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Pay for Content or Pay for Marketing? An Empirical Study on Content Pricing

Author

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  • Xintong Han

    () (Concordia University, Department of Economics, 1455 Boulevard de Maisonneuve O, Montreal, QC H3G 1M8, Canada.)

  • Pu Zhao

    () (Boston University, Questrom School of Business, 595 Commonwealth Avenue, Boston, MA 02215, USA.)

Abstract

In this paper, we use unique data from a popular Chinese content provision platform to examine three issues: first, content providers’ pricing strategies when each follower needs to pay an annual fee for access to content; second, content providers’ trade-offs between traffic and referral marketing expenses; and third, the effect of a platform policy on the welfare of content providers and their followers. We use a structural model for a content provider’s pricing and referral marketing decisions. The model estimates highlight the link between the referral effectiveness and potential revenue loss. Our counterfactual analysis shows vast difference in communities’ reactions towards increased platform commissions and potential homogeneity of content provision as well as huge demand loss beyond certain commission thresholds.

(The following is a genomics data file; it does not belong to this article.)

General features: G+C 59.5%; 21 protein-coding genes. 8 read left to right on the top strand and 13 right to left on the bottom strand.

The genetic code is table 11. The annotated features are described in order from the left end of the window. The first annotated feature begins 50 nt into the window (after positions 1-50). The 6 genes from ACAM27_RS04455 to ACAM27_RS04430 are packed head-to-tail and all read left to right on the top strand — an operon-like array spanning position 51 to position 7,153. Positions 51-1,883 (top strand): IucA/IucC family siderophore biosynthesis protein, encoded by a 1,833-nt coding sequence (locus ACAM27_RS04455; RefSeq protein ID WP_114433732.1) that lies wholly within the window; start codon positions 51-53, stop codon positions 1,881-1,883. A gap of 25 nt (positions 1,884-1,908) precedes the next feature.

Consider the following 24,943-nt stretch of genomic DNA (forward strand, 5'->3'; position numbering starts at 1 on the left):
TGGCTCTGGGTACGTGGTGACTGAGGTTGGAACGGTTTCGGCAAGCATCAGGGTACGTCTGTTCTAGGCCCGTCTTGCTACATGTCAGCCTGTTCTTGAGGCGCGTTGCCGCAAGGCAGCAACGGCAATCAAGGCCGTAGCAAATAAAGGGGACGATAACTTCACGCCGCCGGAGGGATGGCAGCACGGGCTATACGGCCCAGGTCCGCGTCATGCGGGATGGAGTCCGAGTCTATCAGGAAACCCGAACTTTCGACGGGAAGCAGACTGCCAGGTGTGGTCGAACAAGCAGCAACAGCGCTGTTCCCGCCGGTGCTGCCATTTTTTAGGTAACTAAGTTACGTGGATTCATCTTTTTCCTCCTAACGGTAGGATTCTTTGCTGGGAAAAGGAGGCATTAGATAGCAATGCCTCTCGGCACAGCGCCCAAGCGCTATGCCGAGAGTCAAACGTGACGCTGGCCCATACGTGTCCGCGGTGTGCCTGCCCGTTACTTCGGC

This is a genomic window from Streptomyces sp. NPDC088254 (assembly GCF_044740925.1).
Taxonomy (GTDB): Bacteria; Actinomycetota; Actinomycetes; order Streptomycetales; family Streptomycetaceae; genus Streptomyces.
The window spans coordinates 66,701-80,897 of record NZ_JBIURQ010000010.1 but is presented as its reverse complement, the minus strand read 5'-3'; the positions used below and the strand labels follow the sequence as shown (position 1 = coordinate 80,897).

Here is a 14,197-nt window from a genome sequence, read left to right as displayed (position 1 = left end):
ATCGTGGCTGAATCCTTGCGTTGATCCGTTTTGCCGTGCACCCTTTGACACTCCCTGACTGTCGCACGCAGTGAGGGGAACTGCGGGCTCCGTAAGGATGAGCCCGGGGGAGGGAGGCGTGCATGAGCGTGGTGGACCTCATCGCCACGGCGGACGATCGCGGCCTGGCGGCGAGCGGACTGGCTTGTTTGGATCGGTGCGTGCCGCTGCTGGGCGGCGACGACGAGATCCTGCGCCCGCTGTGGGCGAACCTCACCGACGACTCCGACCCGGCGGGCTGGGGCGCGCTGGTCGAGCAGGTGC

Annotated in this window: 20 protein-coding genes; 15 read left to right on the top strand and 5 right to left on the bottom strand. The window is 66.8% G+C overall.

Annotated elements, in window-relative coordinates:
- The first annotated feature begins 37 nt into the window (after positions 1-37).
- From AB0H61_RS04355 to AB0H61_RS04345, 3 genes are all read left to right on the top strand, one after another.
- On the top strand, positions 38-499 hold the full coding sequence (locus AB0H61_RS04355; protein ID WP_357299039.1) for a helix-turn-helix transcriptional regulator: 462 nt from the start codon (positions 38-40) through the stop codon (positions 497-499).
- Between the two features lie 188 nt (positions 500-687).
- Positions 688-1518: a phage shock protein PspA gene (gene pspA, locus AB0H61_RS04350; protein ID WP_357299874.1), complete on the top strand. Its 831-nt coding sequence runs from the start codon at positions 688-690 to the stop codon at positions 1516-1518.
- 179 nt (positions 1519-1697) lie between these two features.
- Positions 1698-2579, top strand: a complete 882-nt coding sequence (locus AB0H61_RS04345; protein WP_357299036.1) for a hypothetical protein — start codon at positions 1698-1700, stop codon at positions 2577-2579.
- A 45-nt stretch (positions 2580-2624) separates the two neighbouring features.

Suggested Citation

  • Xintong Han & Pu Zhao, 2019. "Pay for Content or Pay for Marketing? An Empirical Study on Content Pricing," Working Papers 19-03, NET Institute.
  • Handle: RePEc:net:wpaper:1903
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    File URL: http://www.netinst.org/Han_19-03.pdf
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    References listed on IDEAS

    as
    1. Eyal Biyalogorsky & Eitan Gerstner & Barak Libai, 2001. "Customer Referral Management: Optimal Reward Programs," Marketing Science, INFORMS, vol. 20(1), pages 82-95, August.
    2. Laura J. Kornish & Qiuping Li, 2010. "Optimal Referral Bonuses with Asymmetric Information: Firm-Offered and Interpersonal Incentives," Marketing Science, INFORMS, vol. 29(1), pages 108-121, 01-02.
    Full references (including those not matched with items on IDEAS)

    More about this item

    Keywords

    content pricing; referral marketing; platform policy; structural estimation;

    JEL classification:

    • L12 - Industrial Organization - - Market Structure, Firm Strategy, and Market Performance - - - Monopoly; Monopolization Strategies
    • L14 - Industrial Organization - - Market Structure, Firm Strategy, and Market Performance - - - Transactional Relationships; Contracts and Reputation
    • L25 - Industrial Organization - - Firm Objectives, Organization, and Behavior - - - Firm Performance
    • L51 - Industrial Organization - - Regulation and Industrial Policy - - - Economics of Regulation

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